Tuesday, January 7, 2014

Roof Day Two - The Underlayment

I said before a Roof is a system.  It is a collection of parts designed to work together to perform a job.

In this case, the first part was the tar paper that was laid down once the old roof was stripped down to the plywood deck.

Having gone through a day of hammering, sawing, and general noise, we all took a breather.  I know Rack did.  I sure did as well.  Glad it's over with.

We went through the weekend with just tar paper on the roof, and it held nicely.  Having a front come through with some rather serious rains proved that point well.   The house wasn't as cool those days since instead of having terracotta reflecting some of the light back to the skies, we had a black roof.  The Florida Room was decidedly hot since there was nothing there as insulation.

The day started with Julio ringing my doorbell.  Rack greeted him with barking himself sideways.  Nice to know that Mr. Dog is finally finding his voice.

I was told that the work today would be quiet.  There wasn't going to be "that much noise" but it would be "Steenky".  His emphasis.  While Julio had a little bit of an accent, he specifically stressed that word and rolled it off his tongue so that he would warn me that we may be gassed out.

It turned out that it was Steenky indeed.

They chased my Jeep out of the Carport and took over the yard.

There was an ugly trailer that was spattered with tar which would cook the five blocks of tar that were delivered to the yard.  We had a delivery of sealant and tar paper to the roof, which was amusing to watch.  Most home improvement stores have to be coerced to deliver to the house, these folks delivered the materiel to the place it was most needed, 15 feet above ground on top of my house.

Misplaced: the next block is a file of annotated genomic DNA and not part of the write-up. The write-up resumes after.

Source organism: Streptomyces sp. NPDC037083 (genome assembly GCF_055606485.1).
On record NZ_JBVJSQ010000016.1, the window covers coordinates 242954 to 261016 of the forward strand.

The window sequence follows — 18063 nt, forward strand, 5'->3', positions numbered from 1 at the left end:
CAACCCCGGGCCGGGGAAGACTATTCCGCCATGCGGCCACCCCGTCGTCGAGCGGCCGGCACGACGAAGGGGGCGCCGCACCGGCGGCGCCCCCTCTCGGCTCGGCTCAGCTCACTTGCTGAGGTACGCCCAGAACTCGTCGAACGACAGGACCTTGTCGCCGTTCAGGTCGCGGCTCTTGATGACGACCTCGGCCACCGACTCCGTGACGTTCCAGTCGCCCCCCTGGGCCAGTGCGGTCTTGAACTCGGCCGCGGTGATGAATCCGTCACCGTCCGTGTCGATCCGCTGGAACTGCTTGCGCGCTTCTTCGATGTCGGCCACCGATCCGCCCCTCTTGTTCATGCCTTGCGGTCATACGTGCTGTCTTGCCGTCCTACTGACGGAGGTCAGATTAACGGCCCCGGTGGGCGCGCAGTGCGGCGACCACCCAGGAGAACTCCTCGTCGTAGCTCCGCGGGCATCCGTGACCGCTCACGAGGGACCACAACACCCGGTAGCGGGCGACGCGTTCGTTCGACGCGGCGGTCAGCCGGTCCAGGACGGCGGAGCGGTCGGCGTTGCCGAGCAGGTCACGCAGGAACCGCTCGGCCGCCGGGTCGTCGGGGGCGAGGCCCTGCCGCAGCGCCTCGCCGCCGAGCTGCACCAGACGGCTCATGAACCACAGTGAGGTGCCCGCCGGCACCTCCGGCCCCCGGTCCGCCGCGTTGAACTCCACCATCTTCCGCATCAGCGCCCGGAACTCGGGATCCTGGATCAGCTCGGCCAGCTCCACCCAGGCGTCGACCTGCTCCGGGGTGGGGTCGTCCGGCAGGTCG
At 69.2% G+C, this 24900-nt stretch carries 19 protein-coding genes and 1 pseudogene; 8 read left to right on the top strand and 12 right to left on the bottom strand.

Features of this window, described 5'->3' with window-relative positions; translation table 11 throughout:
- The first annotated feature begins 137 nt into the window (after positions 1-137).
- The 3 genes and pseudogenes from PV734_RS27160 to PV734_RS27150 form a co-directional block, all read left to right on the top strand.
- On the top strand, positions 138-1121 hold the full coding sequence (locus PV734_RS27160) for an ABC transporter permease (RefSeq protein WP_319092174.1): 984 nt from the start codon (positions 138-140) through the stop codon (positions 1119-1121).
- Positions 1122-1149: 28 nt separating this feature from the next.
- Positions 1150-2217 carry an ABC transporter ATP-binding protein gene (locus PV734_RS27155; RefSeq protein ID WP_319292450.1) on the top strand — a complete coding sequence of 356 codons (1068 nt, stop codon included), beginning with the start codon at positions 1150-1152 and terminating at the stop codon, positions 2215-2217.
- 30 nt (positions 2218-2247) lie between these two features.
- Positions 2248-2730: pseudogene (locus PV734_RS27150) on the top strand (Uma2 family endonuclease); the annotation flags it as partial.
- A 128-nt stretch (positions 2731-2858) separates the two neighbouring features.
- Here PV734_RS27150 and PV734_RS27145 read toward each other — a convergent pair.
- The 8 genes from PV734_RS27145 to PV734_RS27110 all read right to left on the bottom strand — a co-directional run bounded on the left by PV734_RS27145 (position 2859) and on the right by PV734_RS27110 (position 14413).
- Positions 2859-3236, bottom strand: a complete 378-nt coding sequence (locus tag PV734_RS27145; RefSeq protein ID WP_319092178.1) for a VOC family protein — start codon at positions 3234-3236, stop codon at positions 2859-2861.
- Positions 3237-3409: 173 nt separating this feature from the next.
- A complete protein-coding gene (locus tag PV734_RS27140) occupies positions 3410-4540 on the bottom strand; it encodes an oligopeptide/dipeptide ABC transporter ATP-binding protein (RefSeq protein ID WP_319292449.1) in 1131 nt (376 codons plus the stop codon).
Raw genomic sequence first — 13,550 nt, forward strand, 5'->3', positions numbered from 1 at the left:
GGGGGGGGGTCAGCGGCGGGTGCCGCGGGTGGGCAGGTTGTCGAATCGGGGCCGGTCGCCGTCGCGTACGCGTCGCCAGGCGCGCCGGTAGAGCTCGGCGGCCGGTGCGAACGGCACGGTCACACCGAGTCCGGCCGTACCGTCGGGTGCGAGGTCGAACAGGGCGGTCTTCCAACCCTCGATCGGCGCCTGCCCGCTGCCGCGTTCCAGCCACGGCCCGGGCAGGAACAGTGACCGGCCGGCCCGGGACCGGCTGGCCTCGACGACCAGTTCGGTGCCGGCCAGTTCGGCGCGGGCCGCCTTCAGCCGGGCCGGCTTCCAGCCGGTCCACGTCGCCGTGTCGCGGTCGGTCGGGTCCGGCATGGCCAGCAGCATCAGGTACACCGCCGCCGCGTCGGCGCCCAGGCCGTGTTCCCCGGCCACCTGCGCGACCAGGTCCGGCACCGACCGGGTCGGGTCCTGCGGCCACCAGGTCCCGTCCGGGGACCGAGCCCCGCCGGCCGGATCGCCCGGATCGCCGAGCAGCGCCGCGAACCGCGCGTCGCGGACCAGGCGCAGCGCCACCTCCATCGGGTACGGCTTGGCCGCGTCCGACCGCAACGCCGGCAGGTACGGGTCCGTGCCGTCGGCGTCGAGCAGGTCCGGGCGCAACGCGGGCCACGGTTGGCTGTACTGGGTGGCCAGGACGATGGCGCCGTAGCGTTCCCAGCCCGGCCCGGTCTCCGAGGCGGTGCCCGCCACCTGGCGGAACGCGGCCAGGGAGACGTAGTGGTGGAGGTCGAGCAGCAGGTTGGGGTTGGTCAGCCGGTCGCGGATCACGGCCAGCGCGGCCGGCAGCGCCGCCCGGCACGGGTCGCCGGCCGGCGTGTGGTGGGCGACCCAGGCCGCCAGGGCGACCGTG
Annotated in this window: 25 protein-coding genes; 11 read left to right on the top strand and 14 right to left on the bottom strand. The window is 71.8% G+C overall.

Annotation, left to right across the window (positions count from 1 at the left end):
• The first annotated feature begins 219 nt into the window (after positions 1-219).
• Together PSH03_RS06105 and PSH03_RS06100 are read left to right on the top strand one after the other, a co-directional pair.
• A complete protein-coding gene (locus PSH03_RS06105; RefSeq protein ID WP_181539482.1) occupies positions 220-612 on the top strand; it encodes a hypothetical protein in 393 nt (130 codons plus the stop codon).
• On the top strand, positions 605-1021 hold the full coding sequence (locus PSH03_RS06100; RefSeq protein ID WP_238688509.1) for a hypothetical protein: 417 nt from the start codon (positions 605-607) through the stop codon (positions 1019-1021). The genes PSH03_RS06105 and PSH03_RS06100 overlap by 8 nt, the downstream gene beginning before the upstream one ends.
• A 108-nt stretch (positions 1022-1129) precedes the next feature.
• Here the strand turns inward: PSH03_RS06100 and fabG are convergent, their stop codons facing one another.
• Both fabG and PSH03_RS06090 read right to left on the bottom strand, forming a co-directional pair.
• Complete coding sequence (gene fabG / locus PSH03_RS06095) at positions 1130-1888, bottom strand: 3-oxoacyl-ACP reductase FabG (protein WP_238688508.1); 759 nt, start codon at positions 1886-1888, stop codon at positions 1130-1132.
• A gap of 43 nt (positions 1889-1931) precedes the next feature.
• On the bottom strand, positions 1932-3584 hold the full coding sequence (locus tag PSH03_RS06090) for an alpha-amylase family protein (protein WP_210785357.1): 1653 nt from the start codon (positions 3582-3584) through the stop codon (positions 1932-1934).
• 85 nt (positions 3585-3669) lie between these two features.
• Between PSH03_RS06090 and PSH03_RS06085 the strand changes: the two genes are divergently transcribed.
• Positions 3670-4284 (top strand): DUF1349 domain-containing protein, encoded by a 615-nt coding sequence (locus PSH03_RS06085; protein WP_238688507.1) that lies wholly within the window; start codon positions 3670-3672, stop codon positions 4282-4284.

Tar is slightly less thick than candle wax, and more brittle.  You have to heat this stuff up in order to apply it.  This would be where the noises began.  I happened to be seated out of view of the window when this all started up.  By "This" I mean a rocket launch began that wouldn't stop until lunch time.  They fired up a propane jet to melt the tar so that it could be loaded into buckets which would be spread over top of the tar paper.  Then a foam underlayment would be bonded to the tar and it would form a solid unit to block the house from the elements.

The roof is held down by straps to meet the Miami-Dade Code for roofs.  It's not going anywhere, or so that is the plan.

There were five blocks of tar that got melted.  Each time they got dropped into that splattered green hopper, a giant cloud of Steenky grey sulphurous smoke would rise up and fill the yard.  Since the front was coming through and the winds were settling the cold air from up North, the winds were coming from the "wrong direction".  This meant that instead of the winds blowing the smoke off the property and away from the ocean, they blew the smoke toward the house and to the East.

In other words, the house smelled of Steenky tar instead of the usual mild cooking smells that any house had. 

Suck it up, it's time to deal.   The noise was more of an annoyance to me, but it sent Rack running off hiding whenever it happened. 

One thing we noticed.  Rack seems to be growing a thicker skin as a result.   His energy level was up and he was bouncing around once they finished laying all that tar on the roof.  The walk at 5pm was one you would expect with a puppy, full of energy and joy.

So putting up with a half day of a rocket engine in the yard, steenky smoke, and an occasional clomping around on the roof was worth the effort.

We have the underlayment down.  Next we have to wait for the barrel tiles to arrive.   That happens in one to three weeks when the tiles are made in Miami and trucked to us here on site.

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